I hope you’ll join us Thursday, October 25, 2018 at 6:30 at Merrimack Hall to meet Janelle, listen to her story and hear her read from her newly released memoir, “I’m Just Happy To Be Here: A Memoir of Renegade Mothering.” The book is an Amazon Top Seller and the reviews are fabulous. Here’s just one example:

“By turns painful and funny, [I’m Just Happy to Be Here] explores the pressures of modern motherhood while chronicling one woman’s journey toward acceptance of her own limitations and imperfections. A searingly candid memoir.” Kirkus Reviews

You can reserve your spot at her reading by visiting If you choose, you can make a suggested $5.00 donation at the door. All proceeds will benefit Not One More Alabama, a non-profit organization dedicated to eliminating the stereotypes associated with addiction and to offer support to those affected by addiction and their families.

At the event, you can purchase a book if you’d like (or bring your copy), have it signed and ask her anything. It’s my hope that we will fill the house. I hope that everyone will leave with a better understanding of addiction, more compassion for those who have the disease and their loved ones and an increased commitment to erase the stigma associated with addiction. And I hope that you will find the same comfort and understanding in Janelle’s words that I did.


Marriage Equality…For Everyone?

Beth and Frank are deeply in love. They have been in a committed, exclusive relationship for nearly 20 years. They have a wide circle of friends and a wide variety of shared interests. They take pride in each other, encourage and support each other. Their extended families are connected. Their’s is a deep, complex, nuanced, long-term relationship that gives them both great satisfaction. Beth told me once that her greatest dream for her life is that someday, she and Frank can get married. But they can’t get married, nor can they live together outside of wedlock. Beth and Frank aren’t real but their story is true for dozens of couples I know. bill-and-shelley-wedding-photo When the Supreme Court made its historic ruling on same-sex marriage, I celebrated. But then I remembered all those couples I know who are still denied the opportunity to marry and decided the battle for marriage equality is not over yet. And it won’t be over until all the Beths and Franks that I know – and the millions of Americans like them – are afforded the same chance to marry that you and I are. The reason they can’t get married has nothing to do with love or religion or morality and everything to do with money.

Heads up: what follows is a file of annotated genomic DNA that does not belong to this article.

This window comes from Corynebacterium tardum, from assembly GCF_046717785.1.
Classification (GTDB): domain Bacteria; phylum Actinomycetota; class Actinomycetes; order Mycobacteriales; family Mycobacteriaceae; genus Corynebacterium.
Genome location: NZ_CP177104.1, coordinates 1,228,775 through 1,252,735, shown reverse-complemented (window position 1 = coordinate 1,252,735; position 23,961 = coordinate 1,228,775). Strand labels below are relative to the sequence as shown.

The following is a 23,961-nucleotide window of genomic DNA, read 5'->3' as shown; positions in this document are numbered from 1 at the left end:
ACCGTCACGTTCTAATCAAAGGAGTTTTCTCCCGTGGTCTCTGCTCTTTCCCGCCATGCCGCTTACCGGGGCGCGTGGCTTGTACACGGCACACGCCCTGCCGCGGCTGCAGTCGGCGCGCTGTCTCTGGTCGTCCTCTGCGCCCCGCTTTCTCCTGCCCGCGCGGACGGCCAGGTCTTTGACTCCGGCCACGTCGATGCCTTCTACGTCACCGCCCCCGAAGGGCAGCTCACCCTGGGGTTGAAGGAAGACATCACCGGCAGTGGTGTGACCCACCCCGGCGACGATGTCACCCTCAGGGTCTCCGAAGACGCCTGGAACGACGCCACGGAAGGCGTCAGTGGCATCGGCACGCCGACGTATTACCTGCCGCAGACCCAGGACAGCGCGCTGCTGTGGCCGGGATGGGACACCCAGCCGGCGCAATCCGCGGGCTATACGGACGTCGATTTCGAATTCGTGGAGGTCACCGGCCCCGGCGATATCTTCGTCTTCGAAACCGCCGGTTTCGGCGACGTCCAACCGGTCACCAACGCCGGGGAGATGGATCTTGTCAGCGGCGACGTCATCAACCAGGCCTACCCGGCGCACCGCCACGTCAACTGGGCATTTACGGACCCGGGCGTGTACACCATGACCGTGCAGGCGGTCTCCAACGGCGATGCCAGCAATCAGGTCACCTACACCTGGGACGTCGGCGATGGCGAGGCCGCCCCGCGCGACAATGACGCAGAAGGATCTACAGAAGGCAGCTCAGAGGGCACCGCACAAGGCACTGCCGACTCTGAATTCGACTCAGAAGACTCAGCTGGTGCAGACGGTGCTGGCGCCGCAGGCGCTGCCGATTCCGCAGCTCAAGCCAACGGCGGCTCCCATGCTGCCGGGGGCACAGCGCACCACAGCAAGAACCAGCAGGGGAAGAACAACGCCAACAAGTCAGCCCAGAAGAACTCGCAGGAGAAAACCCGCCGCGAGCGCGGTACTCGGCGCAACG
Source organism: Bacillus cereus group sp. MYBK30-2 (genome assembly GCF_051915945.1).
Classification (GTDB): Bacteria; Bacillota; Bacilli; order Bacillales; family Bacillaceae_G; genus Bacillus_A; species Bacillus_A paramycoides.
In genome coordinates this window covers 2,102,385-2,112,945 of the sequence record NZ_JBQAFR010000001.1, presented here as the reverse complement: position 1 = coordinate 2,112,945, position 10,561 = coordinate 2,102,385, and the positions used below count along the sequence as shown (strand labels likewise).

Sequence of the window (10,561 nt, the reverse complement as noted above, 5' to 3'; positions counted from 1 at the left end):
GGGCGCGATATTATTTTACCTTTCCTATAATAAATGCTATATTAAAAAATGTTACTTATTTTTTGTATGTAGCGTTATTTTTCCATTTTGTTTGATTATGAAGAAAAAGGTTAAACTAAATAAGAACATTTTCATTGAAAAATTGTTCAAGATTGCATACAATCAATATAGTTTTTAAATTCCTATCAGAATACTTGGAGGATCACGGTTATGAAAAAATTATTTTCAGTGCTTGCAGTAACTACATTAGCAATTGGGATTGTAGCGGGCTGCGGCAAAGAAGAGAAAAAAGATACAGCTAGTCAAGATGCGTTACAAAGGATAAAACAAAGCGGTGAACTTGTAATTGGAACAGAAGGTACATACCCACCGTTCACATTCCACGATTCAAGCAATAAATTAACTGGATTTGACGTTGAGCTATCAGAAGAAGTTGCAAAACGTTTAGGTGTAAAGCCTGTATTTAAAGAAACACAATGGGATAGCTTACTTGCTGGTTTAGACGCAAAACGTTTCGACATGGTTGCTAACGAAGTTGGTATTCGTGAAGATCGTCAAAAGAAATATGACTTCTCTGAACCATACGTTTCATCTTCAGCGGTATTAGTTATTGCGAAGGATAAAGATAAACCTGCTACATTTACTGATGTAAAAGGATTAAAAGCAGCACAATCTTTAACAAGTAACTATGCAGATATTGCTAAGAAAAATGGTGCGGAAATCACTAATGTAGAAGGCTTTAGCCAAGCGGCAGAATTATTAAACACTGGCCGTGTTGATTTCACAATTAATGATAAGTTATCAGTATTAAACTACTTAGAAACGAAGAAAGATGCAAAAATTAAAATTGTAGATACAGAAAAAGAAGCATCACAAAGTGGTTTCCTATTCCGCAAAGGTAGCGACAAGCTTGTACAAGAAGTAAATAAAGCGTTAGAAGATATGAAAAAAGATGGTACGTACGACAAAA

Their relationships face the same derision and marginalization that same-sex unions have been subjected to for so long. Then, these relationships are further devalued and disrespected because should these couples decide to marry, they could be subjected to substantial financial penalties on the government benefits they receive – benefits they rely on to live as independently as possible.

As one woman said to me, “No one will let us get married because we’re special.” special-needs_539_332_c1 I’ve done some research to find out why the marriage penalty for people with disabilities even exists in the first place and, on paper, it makes sense: two married people who live together can save money on shared living expenses – rent, utilities, groceries; if those two people also happen to receive government benefits, then those benefits could be reduced because of the savings. In the case of people with intellectual or physical disabilities, each person could receive a 25% reduction in their benefits if they married. If they chose to live together outside of marriage, as soon as their living status was reported, their benefits would be cut.

We say that we want people with special needs to live as independently as possible, that we want to educate them in a “free and appropriate environment (FAPE)” and that we want them to live in the “least restrictive environment (LRE)” and yet we hamstring them at every turn. If they have jobs, they are restricted from earning more than a pittance or their benefits are jeopardized. If their families place money in their names to insure for their long-term care, their benefits can be reduced (unless the family has entrusted this task to a team of highly-skilled attorneys and accountants who set up a Special Needs Trust). If they live in a co-ed group home, they are forbidden from having relationships with the opposite sex out of fear that love might bloom, risking the benefits that pay for their housing.